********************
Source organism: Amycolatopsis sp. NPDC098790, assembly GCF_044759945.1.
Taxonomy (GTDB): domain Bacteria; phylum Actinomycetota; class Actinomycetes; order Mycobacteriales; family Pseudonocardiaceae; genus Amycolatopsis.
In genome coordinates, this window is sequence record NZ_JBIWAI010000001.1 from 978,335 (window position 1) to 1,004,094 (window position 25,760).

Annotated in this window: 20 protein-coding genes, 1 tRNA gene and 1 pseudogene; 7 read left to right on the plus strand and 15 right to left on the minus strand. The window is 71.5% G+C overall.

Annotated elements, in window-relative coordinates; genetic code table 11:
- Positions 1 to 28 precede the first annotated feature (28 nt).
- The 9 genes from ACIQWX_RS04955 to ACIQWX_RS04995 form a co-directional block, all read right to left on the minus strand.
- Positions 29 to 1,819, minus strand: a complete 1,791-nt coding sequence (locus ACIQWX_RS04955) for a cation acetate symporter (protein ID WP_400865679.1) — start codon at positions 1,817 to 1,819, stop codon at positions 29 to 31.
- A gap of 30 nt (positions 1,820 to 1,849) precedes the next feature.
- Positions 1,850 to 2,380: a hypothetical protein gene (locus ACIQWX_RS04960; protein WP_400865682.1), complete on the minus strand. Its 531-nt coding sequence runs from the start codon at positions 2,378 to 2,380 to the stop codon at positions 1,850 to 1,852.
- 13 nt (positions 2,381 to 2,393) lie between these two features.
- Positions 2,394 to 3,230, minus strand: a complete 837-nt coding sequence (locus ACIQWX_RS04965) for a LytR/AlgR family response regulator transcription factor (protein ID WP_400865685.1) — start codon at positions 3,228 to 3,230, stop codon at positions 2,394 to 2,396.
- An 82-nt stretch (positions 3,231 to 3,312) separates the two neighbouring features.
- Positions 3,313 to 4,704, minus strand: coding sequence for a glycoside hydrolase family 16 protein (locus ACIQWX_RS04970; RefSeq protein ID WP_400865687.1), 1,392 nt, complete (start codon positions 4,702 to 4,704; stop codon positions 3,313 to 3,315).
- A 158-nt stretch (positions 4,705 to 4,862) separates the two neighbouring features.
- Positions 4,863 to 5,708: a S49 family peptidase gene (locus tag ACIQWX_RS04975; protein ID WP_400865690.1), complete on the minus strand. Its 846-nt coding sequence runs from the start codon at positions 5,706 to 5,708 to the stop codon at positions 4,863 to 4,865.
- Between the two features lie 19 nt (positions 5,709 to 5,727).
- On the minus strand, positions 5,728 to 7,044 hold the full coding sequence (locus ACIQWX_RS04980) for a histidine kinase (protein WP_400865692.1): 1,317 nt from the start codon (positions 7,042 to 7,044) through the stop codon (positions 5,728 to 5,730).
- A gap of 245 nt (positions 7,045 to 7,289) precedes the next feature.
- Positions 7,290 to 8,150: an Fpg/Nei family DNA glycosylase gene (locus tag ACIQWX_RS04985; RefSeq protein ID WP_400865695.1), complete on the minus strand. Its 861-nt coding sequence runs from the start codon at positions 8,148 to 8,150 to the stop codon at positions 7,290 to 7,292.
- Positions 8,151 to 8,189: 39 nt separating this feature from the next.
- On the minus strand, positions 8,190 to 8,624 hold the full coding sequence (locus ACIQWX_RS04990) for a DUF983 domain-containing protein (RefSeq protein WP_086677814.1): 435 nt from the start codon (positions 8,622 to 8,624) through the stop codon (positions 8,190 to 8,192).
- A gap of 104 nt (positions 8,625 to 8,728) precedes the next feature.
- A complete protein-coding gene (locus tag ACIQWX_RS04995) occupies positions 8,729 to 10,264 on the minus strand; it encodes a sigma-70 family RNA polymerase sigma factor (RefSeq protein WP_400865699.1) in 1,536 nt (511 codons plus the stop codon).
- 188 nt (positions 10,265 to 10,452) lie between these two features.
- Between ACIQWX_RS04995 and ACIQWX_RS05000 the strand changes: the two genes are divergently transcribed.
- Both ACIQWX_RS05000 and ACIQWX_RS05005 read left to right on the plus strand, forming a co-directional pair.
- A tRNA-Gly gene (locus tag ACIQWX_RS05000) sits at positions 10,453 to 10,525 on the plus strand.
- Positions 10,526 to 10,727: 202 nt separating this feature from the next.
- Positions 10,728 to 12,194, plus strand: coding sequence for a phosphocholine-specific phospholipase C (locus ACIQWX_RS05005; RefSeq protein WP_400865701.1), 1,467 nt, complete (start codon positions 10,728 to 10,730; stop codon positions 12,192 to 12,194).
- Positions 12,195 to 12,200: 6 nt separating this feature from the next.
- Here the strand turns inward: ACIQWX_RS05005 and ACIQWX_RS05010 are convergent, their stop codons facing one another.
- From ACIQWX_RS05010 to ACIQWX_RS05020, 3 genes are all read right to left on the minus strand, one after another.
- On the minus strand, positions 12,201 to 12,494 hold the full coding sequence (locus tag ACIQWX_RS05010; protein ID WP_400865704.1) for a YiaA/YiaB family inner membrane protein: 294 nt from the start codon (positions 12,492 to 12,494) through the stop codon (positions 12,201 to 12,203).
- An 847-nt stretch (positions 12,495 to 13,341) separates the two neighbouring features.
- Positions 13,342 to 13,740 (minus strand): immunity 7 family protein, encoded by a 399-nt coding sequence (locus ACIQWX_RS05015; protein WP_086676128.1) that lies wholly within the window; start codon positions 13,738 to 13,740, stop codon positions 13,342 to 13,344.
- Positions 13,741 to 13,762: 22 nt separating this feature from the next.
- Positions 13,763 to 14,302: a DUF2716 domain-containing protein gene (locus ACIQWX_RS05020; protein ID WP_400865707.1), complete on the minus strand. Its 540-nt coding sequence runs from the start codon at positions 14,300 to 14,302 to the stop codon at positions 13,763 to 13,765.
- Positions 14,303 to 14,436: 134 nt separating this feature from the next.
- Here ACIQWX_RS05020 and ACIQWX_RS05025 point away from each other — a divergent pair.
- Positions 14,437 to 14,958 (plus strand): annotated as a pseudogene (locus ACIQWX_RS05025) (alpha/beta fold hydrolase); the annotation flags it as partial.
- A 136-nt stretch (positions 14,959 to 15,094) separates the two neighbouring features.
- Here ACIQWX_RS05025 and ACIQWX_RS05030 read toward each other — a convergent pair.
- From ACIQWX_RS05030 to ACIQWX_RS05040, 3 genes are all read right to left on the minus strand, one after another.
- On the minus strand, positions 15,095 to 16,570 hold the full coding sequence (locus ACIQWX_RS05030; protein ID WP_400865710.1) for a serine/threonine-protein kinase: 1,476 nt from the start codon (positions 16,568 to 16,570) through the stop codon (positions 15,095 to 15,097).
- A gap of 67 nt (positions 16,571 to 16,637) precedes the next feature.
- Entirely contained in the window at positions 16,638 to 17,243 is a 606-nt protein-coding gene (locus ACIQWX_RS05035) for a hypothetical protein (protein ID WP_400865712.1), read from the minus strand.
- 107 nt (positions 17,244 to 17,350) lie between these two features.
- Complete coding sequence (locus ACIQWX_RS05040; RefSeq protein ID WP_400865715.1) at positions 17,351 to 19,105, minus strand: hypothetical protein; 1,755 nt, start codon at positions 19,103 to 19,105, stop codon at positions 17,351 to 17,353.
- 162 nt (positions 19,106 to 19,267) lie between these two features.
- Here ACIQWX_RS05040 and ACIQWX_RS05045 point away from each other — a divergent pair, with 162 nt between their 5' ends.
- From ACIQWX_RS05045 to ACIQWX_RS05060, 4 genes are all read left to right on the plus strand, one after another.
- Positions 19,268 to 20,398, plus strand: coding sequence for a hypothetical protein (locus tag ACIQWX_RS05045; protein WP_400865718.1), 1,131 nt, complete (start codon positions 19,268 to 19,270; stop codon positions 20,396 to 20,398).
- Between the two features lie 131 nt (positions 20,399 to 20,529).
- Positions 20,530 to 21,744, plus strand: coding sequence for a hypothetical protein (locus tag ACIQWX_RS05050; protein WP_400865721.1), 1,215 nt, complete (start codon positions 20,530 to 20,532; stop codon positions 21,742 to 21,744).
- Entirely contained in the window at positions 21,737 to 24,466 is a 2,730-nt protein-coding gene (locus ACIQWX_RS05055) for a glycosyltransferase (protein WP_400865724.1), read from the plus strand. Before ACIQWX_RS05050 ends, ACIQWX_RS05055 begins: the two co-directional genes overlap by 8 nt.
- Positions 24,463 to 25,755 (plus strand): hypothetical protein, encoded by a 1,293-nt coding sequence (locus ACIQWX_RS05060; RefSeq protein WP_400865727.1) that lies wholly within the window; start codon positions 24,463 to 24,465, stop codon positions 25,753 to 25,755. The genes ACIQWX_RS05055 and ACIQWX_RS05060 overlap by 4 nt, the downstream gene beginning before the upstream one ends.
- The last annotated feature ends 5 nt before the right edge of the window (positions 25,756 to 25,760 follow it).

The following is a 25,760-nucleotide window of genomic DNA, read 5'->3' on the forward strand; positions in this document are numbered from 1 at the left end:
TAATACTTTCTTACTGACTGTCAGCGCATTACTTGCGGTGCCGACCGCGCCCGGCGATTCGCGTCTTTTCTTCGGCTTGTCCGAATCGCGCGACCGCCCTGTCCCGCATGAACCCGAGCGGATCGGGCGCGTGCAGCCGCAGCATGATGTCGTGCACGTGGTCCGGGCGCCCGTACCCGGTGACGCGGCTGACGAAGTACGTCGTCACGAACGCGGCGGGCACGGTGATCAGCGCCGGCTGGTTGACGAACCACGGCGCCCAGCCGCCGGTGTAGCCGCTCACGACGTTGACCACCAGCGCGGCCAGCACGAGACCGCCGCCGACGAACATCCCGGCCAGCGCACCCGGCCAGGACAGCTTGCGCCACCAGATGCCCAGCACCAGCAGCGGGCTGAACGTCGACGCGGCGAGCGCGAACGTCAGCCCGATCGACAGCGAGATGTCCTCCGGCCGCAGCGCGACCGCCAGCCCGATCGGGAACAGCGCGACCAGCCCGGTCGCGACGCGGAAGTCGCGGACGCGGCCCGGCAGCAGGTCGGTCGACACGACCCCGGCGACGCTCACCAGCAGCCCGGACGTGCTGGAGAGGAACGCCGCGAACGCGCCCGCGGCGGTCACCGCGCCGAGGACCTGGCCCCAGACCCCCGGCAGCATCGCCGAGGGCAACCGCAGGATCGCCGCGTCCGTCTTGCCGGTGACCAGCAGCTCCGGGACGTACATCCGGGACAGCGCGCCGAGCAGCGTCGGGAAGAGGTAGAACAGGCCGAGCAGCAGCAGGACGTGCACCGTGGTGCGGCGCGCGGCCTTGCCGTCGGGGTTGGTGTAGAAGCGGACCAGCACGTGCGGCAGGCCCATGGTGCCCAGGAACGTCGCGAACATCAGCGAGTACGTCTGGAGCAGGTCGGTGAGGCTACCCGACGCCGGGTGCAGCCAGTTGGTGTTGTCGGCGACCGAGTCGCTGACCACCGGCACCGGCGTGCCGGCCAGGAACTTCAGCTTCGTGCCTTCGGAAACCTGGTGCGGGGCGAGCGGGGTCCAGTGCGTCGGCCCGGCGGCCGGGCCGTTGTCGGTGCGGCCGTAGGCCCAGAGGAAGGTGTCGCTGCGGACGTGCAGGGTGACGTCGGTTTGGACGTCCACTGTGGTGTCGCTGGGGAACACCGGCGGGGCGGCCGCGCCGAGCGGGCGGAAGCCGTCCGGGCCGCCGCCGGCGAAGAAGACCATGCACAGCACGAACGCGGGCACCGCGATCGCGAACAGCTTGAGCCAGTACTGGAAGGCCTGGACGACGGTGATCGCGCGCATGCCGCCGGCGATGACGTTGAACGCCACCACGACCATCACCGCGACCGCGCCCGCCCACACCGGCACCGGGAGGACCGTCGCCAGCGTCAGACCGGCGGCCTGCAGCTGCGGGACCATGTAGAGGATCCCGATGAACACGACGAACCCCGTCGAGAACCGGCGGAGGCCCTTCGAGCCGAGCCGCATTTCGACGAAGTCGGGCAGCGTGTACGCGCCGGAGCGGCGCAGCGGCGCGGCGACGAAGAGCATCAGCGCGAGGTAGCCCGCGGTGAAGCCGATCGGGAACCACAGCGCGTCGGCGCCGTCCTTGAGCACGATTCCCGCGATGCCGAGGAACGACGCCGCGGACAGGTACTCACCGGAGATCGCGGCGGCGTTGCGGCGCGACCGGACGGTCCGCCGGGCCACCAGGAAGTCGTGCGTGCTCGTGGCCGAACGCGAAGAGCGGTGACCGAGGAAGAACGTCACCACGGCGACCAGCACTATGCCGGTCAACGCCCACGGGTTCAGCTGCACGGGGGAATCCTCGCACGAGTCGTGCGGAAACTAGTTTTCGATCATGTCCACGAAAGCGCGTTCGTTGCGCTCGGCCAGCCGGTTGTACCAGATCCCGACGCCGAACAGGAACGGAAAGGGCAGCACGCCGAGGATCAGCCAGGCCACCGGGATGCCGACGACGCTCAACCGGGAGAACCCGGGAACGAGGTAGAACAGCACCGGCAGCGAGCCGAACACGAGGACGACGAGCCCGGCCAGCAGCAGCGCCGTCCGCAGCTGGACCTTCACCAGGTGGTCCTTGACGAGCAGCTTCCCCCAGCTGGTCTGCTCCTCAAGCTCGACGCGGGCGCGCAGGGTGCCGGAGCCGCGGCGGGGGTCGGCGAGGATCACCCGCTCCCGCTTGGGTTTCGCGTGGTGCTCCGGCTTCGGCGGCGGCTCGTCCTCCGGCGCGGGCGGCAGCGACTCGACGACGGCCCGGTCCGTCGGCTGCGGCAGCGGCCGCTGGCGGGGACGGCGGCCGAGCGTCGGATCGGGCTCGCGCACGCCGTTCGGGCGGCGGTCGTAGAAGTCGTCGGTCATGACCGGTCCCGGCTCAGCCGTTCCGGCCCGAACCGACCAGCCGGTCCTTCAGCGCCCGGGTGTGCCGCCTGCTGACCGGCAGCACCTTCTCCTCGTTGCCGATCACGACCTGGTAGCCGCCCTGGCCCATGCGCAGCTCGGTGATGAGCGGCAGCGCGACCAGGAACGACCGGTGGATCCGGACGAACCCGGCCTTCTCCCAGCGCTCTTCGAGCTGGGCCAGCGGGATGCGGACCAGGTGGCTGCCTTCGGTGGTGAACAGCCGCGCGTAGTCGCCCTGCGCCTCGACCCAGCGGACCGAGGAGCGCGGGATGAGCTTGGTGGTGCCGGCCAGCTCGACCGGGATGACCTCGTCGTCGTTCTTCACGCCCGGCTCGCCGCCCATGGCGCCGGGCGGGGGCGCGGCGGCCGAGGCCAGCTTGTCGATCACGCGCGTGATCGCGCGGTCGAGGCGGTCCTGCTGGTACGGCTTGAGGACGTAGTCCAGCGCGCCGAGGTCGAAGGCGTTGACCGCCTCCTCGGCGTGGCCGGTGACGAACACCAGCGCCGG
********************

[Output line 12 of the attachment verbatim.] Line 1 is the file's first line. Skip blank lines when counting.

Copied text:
- Positions 2,394 to 3,230, minus strand: a complete 837-nt coding sequence (locus ACIQWX_RS04965) for a LytR/AlgR family response regulator transcription factor (protein ID WP_400865685.1) — start codon at positions 3,228 to 3,230, stop codon at positions 2,394 to 2,396.